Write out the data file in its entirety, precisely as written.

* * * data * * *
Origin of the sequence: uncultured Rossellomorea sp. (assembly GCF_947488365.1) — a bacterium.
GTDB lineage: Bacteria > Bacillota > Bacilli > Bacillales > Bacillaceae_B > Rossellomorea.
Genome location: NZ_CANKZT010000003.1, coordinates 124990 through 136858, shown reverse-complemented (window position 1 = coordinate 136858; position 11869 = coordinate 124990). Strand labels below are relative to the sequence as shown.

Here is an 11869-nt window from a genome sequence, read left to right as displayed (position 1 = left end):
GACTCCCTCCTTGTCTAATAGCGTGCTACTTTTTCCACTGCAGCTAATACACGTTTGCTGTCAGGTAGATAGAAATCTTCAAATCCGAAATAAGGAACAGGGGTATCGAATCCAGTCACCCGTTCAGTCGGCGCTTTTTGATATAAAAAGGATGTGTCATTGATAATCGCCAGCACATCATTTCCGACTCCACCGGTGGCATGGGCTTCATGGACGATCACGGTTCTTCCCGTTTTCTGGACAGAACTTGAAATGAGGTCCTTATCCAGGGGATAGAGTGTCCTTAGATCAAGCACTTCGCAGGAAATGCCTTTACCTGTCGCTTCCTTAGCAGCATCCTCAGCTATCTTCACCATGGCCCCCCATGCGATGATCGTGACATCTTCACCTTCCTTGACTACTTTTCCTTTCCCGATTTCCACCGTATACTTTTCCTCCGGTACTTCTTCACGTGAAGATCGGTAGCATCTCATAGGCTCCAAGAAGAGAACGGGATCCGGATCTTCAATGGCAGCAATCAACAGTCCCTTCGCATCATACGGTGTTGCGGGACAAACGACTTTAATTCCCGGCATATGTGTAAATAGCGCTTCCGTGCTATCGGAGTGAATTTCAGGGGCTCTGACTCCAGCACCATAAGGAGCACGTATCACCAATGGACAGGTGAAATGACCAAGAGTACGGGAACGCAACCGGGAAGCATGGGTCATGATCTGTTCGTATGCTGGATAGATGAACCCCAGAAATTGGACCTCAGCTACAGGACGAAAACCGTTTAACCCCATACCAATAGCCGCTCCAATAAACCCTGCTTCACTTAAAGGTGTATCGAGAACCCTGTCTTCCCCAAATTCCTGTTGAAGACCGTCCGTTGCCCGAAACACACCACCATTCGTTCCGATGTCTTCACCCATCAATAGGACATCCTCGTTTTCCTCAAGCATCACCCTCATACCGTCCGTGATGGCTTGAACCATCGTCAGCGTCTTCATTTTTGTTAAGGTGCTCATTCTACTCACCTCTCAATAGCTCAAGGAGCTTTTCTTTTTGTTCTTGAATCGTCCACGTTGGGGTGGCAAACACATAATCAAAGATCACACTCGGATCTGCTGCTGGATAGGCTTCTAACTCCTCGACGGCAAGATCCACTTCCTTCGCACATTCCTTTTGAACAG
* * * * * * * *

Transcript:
Origin of the sequence: uncultured Rossellomorea sp. (assembly GCF_947488365.1) — a bacterium.
GTDB lineage: Bacteria > Bacillota > Bacilli > Bacillales > Bacillaceae_B > Rossellomorea.
Genome location: NZ_CANKZT010000003.1, coordinates 124990 through 136858, shown reverse-complemented (window position 1 = coordinate 136858; position 11869 = coordinate 124990). Strand labels below are relative to the sequence as shown.

Here is an 11869-nt window from a genome sequence, read left to right as displayed (position 1 = left end):
GACTCCCTCCTTGTCTAATAGCGTGCTACTTTTTCCACTGCAGCTAATACACGTTTGCTGTCAGGTAGATAGAAATCTTCAAATCCGAAATAAGGAACAGGGGTATCGAATCCAGTCACCCGTTCAGTCGGCGCTTTTTGATATAAAAAGGATGTGTCATTGATAATCGCCAGCACATCATTTCCGACTCCACCGGTGGCATGGGCTTCATGGACGATCACGGTTCTTCCCGTTTTCTGGACAGAACTTGAAATGAGGTCCTTATCCAGGGGATAGAGTGTCCTTAGATCAAGCACTTCGCAGGAAATGCCTTTACCTGTCGCTTCCTTAGCAGCATCCTCAGCTATCTTCACCATGGCCCCCCATGCGATGATCGTGACATCTTCACCTTCCTTGACTACTTTTCCTTTCCCGATTTCCACCGTATACTTTTCCTCCGGTACTTCTTCACGTGAAGATCGGTAGCATCTCATAGGCTCCAAGAAGAGAACGGGATCCGGATCTTCAATGGCAGCAATCAACAGTCCCTTCGCATCATACGGTGTTGCGGGACAAACGACTTTAATTCCCGGCATATGTGTAAATAGCGCTTCCGTGCTATCGGAGTGAATTTCAGGGGCTCTGACTCCAGCACCATAAGGAGCACGTATCACCAATGGACAGGTGAAATGACCAAGAGTACGGGAACGCAACCGGGAAGCATGGGTCATGATCTGTTCGTATGCTGGATAGATGAACCCCAGAAATTGGACCTCAGCTACAGGACGAAAACCGTTTAACCCCATACCAATAGCCGCTCCAATAAACCCTGCTTCACTTAAAGGTGTATCGAGAACCCTGTCTTCCCCAAATTCCTGTTGAAGACCGTCCGTTGCCCGAAACACACCACCATTCGTTCCGATGTCTTCACCCATCAATAGGACATCCTCGTTTTCCTCAAGCATCACCCTCATACCGTCCGTGATGGCTTGAACCATCGTCAGCGTCTTCATTTTTGTTAAGGTGCTCATTCTACTCACCTCTCAATAGCTCAAGGAGCTTTTCTTTTTGTTCTTGAATCGTCCACGTTGGGGTGGCAAACACATAATCAAAGATCACACTCGGATCTGCTGCTGGATAGGCTTCTAACTCCTCGACGGCAAGATCCACTTCCTTCGCACATTCCTTTTGAACAG